What really surprised me about the novel was the emotional power. Fanny is a very sensitive woman, she feels every slight and every kindness very deeply, and Austen is able to pour so much agony and emotion into the minutiae of everyday life that I was at times almost breathless while reading. This is one reason I disagree so strongly with Emerson's assessment. Emerson claimed that life was "never so pinched & narrow" as it appeared in Miss Austen's novels. There is a sense in which that is true: there are not that many characters in the novel and they lead a rather insulated life. Many commentators have pointed out that the novel takes place at the height of the Napoleonic wars but not a whiff of that appears in the book. The characters seem almost stranded on their own little solipsistic island. However, if the external circumstances of the novel make the character's lives "pinched and narrow" in one sense, Austen succeeds in making Fanny's experience extremely rich, despite her cramped external circumstances. One begins to realize that even a quiet life in the country is capable of containing all the tragedy and comedy that life has to offer.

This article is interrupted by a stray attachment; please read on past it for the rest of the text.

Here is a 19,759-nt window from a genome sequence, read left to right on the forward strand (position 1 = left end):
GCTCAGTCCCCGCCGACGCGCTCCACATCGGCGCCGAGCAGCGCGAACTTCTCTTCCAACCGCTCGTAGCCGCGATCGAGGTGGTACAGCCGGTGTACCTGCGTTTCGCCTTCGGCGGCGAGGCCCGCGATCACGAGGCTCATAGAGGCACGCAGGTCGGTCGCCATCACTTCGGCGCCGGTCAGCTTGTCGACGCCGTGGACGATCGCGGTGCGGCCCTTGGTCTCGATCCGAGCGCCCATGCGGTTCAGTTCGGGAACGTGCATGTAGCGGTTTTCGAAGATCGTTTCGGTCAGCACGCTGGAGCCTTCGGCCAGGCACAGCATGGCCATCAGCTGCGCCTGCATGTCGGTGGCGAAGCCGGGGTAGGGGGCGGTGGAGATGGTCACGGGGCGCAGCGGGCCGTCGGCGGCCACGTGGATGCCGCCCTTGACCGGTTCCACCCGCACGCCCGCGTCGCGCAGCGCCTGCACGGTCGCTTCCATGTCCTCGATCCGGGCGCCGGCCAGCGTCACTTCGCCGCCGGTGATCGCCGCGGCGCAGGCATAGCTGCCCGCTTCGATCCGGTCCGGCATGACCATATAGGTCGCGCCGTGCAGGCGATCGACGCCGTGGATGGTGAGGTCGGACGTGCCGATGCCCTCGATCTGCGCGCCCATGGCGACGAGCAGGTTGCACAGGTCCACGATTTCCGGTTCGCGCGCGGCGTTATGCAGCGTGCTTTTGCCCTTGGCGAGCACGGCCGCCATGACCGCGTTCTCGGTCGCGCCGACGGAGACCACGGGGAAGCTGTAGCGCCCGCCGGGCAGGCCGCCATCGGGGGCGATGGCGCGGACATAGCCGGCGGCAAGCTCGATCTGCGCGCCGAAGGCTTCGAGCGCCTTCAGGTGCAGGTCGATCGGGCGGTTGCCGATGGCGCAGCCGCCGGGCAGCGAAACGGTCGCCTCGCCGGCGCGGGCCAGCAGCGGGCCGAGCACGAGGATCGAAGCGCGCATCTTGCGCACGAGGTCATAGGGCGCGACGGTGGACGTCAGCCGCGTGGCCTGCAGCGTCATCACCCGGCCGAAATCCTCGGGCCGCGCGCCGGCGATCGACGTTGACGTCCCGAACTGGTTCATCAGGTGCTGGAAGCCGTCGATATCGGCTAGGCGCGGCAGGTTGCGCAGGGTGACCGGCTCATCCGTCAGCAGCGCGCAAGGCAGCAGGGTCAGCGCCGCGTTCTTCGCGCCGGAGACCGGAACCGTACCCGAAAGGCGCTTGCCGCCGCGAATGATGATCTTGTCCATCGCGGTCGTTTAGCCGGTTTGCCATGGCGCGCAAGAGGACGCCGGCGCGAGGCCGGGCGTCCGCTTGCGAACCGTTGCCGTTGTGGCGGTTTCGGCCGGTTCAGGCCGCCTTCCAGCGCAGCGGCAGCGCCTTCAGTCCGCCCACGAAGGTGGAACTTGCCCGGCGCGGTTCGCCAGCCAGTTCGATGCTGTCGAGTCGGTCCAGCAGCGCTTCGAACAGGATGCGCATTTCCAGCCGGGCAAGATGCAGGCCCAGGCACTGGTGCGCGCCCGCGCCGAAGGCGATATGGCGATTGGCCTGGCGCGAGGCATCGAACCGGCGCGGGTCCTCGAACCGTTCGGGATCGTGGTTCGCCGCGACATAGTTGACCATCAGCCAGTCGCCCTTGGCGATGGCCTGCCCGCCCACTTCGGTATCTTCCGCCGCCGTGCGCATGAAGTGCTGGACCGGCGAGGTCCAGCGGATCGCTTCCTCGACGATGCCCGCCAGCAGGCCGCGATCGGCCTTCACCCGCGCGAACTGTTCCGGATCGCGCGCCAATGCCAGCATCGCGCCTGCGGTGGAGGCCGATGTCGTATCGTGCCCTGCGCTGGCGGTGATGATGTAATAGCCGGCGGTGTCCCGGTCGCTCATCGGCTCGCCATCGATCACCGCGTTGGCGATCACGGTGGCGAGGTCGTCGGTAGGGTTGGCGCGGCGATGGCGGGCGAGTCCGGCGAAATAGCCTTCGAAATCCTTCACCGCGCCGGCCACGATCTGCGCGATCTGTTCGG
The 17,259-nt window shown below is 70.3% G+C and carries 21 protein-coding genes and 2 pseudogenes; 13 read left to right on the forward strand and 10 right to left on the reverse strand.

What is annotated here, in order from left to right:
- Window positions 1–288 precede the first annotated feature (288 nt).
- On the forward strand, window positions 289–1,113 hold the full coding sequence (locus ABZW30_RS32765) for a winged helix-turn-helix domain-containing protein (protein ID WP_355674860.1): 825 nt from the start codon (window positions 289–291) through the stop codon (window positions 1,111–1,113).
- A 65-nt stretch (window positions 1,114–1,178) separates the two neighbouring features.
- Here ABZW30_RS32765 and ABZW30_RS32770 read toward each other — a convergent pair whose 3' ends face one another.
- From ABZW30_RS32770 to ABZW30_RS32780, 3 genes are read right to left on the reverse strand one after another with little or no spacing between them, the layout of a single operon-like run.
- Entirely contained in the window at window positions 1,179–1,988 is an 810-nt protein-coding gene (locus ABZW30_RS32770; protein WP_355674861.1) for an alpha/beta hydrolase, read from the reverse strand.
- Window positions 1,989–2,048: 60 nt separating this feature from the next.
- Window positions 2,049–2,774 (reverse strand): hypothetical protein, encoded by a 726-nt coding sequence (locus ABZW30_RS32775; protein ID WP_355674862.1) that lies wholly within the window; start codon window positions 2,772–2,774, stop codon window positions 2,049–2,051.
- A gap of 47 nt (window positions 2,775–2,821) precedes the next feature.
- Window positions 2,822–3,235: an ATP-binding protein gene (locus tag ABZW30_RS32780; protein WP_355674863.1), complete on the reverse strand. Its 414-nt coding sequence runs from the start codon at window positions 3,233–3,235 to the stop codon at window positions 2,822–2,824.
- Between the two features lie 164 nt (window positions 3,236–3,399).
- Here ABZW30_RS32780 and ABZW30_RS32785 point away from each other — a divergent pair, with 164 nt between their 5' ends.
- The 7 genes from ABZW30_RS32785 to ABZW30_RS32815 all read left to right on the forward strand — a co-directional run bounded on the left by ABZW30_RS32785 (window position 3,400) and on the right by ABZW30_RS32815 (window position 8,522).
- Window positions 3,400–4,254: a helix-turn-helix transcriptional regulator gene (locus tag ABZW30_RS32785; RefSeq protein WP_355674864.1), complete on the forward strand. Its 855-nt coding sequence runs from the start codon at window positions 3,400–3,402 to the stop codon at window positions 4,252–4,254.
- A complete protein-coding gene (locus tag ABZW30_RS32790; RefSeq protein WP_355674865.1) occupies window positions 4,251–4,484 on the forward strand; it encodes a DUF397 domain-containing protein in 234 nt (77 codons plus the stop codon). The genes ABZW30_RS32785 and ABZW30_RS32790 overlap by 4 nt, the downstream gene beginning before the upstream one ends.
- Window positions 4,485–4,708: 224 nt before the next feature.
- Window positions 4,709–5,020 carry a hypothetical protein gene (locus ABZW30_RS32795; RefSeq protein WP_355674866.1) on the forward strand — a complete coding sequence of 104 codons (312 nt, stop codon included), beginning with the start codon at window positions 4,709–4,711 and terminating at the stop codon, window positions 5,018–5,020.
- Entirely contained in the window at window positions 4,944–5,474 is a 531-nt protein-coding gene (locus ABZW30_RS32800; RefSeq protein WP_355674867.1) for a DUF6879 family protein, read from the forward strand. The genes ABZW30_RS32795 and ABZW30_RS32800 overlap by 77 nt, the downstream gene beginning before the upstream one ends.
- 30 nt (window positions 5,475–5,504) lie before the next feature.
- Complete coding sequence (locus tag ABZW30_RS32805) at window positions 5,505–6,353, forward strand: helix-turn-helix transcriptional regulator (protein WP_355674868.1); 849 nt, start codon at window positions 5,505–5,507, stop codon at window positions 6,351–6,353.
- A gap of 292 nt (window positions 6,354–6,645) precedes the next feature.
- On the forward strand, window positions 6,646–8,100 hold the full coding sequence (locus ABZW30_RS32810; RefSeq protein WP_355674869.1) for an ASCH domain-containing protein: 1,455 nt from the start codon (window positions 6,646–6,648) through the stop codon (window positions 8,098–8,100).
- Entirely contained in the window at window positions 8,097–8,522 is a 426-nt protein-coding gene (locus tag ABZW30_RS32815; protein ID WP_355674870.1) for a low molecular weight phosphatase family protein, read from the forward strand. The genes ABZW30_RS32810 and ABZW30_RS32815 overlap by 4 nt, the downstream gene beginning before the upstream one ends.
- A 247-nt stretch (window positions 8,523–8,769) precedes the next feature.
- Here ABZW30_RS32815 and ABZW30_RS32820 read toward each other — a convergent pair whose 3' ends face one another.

Perhaps Austen's greatest gift is her gift for character. Not all the characters in this book shine equally brightly - the three brightest stars, in my opinion, are Fanny Price, Mrs. Norris, and Mary Crawford - but Austen manages to create fully rounded characters, as well as characters that almost border on caricature, without sacrificing realism. As extreme as Mrs. Norris can be it is not difficult to believe that such a person might actually exist and, indeed, has existed. People have complained about Fanny Price that she is too moral or too passive, but I think anyone who has been put in a position where they are out of place and outnumbered, anyone with a poet's soul who is surrounded by misunderstanding, or who has been the victim of ceaseless and subtle barbs, will feel a great deal of sympathy for Fanny Price. Her longing for a real "home" is portrayed very poignantly in the novel. As for her being "too moral", I think the real problem most readers have is that the morality in the novel feels so outdated. Staging a play is not going to awaken the kind of moral censure in a modern reader that it awakens in Fanny Price and so she is judged to be "too moral". I think if the references were updated people might find Fanny Price to be just moral enough.